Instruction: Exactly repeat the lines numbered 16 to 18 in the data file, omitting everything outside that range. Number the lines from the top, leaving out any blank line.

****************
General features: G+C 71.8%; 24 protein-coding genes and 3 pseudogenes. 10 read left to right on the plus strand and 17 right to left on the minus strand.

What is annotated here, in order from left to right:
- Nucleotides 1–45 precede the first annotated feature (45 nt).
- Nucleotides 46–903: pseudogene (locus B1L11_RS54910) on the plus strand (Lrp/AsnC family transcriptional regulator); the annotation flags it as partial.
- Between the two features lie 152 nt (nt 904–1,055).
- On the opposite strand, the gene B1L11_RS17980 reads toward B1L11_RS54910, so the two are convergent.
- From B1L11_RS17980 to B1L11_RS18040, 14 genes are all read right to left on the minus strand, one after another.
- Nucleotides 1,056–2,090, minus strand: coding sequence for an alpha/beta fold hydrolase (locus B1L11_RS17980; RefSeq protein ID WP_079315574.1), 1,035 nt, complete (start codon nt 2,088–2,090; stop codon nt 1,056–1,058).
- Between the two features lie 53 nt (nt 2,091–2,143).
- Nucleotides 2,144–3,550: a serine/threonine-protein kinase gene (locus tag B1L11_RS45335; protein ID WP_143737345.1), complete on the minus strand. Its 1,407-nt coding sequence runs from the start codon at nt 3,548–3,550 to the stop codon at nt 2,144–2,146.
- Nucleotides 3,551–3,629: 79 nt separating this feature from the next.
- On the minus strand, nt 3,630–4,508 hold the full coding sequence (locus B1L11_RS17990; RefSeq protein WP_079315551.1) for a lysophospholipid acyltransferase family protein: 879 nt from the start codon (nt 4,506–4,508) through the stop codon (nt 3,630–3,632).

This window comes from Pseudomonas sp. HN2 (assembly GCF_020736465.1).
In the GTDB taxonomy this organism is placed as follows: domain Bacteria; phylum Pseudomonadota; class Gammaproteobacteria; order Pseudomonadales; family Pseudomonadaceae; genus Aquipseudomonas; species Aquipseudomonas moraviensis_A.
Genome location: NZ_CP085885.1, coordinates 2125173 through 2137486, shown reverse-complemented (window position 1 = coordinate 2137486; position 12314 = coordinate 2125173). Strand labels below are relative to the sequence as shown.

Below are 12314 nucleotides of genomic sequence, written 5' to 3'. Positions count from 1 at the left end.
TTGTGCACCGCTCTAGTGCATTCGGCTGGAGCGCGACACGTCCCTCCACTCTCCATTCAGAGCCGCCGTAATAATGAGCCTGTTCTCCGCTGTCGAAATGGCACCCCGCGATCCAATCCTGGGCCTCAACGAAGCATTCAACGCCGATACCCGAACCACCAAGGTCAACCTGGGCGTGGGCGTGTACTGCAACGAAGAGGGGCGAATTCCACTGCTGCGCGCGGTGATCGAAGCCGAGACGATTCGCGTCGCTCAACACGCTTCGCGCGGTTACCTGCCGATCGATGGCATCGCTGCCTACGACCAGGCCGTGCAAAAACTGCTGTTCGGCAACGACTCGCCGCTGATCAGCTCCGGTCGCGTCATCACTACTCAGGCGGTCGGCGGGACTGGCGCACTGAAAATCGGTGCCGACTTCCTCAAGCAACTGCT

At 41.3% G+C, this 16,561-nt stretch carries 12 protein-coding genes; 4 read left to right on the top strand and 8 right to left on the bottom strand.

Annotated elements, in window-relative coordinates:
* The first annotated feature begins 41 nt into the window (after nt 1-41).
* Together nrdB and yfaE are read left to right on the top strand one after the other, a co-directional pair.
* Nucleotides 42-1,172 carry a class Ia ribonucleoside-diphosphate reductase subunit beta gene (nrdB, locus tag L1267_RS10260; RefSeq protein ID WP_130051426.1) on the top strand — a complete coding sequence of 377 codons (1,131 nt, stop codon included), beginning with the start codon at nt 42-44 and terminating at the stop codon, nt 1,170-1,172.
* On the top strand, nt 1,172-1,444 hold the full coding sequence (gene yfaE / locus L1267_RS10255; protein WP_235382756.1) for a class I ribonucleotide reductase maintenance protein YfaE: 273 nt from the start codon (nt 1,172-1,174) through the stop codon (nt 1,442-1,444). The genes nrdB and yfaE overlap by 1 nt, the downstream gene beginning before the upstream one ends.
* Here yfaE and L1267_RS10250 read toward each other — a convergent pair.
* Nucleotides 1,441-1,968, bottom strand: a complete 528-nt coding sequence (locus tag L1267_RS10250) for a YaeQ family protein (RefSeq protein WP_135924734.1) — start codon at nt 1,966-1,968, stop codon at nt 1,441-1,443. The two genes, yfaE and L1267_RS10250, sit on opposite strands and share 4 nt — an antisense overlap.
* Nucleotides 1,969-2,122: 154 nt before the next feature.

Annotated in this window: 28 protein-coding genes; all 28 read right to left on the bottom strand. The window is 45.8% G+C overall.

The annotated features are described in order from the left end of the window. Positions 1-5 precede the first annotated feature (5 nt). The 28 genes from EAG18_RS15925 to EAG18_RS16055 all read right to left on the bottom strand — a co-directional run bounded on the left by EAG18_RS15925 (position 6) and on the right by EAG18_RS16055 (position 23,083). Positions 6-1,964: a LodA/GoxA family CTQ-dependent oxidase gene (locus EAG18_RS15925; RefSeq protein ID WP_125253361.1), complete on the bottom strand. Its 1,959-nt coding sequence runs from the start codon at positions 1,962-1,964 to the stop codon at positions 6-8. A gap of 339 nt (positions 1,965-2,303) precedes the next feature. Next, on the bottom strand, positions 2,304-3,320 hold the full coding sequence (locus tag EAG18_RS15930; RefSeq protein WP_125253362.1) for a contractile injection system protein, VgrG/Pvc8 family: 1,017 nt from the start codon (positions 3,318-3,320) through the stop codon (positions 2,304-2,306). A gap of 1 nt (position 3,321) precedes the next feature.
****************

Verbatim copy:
Below are 12314 nucleotides of genomic sequence, written 5' to 3'. Positions count from 1 at the left end.
TTGTGCACCGCTCTAGTGCATTCGGCTGGAGCGCGACACGTCCCTCCACTCTCCATTCAGAGCCGCCGTAATAATGAGCCTGTTCTCCGCTGTCGAAATGGCACCCCGCGATCCAATCCTGGGCCTCAACGAAGCATTCAACGCCGATACCCGAACCACCAAGGTCAACCTGGGCGTGGGCGTGTACTGCAACGAAGAGGGGCGAATTCCACTGCTGCGCGCGGTGATCGAAGCCGAGACGATTCGCGTCGCTCAACACGCTTCGCGCGGTTACCTGCCGATCGATGGCATCGCTGCCTACGACCAGGCCGTGCAAAAACTGCTGTTCGGCAACGACTCGCCGCTGATCAGCTCCGGTCGCGTCATCACTACTCAGGCGGTCGGCGGGACTGGCGCACTGAAAATCGGTGCCGACTTCCTCAAGCAACTGCT

At 41.3% G+C, this 16,561-nt stretch carries 12 protein-coding genes; 4 read left to right on the top strand and 8 right to left on the bottom strand.